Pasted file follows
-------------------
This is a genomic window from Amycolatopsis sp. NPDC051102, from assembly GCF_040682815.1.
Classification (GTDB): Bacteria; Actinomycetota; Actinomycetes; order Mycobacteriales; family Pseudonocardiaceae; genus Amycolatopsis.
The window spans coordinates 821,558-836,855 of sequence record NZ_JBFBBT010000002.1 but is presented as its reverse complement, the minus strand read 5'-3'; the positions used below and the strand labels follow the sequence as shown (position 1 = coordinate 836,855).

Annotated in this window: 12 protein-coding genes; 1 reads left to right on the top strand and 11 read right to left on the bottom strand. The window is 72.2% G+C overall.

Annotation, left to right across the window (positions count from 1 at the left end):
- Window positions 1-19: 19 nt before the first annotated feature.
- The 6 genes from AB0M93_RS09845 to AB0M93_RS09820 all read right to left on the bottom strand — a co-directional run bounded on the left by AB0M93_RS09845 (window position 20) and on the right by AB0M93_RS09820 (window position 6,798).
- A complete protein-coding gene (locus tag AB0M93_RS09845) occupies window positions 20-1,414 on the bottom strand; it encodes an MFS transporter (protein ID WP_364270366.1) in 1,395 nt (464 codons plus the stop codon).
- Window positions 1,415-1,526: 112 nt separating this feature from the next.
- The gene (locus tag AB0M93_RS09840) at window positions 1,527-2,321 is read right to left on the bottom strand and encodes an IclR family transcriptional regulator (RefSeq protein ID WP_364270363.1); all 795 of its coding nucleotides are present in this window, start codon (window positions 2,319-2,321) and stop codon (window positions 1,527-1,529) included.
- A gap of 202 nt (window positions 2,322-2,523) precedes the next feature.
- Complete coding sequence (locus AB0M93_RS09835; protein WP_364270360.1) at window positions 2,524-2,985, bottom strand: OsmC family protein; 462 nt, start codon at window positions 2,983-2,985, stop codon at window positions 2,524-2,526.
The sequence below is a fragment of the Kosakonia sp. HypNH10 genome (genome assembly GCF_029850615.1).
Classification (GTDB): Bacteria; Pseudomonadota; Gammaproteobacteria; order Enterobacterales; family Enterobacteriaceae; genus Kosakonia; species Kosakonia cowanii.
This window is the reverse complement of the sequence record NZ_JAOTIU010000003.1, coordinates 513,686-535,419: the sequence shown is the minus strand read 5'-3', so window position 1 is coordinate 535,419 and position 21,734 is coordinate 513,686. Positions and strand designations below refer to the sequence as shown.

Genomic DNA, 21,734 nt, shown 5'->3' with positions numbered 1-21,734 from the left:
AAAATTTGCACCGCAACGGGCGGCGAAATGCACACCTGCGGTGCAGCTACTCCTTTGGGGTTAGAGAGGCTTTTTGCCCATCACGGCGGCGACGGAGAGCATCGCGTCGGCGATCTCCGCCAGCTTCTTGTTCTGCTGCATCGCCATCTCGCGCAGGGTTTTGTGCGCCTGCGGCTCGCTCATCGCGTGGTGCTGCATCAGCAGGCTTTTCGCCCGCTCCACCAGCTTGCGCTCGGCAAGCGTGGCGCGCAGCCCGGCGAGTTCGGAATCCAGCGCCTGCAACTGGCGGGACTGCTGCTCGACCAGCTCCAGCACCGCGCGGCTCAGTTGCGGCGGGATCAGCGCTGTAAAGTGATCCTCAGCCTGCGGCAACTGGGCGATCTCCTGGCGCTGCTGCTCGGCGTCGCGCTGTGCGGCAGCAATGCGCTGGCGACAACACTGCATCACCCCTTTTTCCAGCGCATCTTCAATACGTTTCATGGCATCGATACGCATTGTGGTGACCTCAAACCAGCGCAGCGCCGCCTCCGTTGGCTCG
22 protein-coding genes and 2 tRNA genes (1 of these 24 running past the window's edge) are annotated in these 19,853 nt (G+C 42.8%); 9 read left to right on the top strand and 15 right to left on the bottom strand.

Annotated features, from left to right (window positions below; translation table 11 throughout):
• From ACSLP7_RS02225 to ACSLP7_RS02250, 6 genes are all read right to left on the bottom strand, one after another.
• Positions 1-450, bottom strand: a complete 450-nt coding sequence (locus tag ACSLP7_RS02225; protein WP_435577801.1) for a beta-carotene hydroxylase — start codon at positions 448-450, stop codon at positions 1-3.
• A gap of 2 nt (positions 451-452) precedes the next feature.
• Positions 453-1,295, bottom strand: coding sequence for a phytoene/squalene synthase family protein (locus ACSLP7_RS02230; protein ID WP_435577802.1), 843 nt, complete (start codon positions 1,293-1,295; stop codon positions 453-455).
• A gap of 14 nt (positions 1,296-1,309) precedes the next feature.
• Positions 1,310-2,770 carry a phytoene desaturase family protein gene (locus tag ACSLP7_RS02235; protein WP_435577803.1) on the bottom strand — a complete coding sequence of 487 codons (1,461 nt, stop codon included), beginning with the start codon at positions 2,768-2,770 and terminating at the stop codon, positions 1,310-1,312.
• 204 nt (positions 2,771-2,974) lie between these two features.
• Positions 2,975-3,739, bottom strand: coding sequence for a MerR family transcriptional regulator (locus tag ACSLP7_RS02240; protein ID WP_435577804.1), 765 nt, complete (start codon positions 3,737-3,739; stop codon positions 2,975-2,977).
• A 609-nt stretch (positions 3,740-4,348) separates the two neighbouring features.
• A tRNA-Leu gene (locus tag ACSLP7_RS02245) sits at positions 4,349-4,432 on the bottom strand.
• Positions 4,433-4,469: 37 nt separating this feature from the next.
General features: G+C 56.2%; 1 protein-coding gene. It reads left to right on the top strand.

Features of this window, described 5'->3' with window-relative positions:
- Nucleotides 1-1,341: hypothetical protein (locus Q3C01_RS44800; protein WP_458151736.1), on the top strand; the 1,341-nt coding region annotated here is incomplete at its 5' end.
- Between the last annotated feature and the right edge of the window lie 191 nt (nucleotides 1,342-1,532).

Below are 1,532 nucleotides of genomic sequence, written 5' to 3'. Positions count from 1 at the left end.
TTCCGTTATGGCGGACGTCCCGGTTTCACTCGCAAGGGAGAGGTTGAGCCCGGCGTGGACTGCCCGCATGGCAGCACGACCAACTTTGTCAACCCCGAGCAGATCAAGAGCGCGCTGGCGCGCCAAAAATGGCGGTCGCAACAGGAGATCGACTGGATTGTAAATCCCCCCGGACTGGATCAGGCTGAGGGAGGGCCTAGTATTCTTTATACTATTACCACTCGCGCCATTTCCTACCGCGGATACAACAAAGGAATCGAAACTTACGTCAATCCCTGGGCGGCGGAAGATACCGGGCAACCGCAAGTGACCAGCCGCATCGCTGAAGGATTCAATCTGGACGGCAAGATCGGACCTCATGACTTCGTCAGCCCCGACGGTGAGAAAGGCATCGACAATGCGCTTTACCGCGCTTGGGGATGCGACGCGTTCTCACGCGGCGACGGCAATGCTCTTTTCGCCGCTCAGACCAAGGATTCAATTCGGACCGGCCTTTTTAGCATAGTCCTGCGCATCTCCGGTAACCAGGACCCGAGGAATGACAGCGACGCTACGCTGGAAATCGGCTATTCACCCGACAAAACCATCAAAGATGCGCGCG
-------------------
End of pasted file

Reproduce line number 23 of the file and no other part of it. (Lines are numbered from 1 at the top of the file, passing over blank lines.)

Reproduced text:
• Positions 453-1,295, bottom strand: coding sequence for a phytoene/squalene synthase family protein (locus ACSLP7_RS02230; protein ID WP_435577802.1), 843 nt, complete (start codon positions 1,293-1,295; stop codon positions 453-455).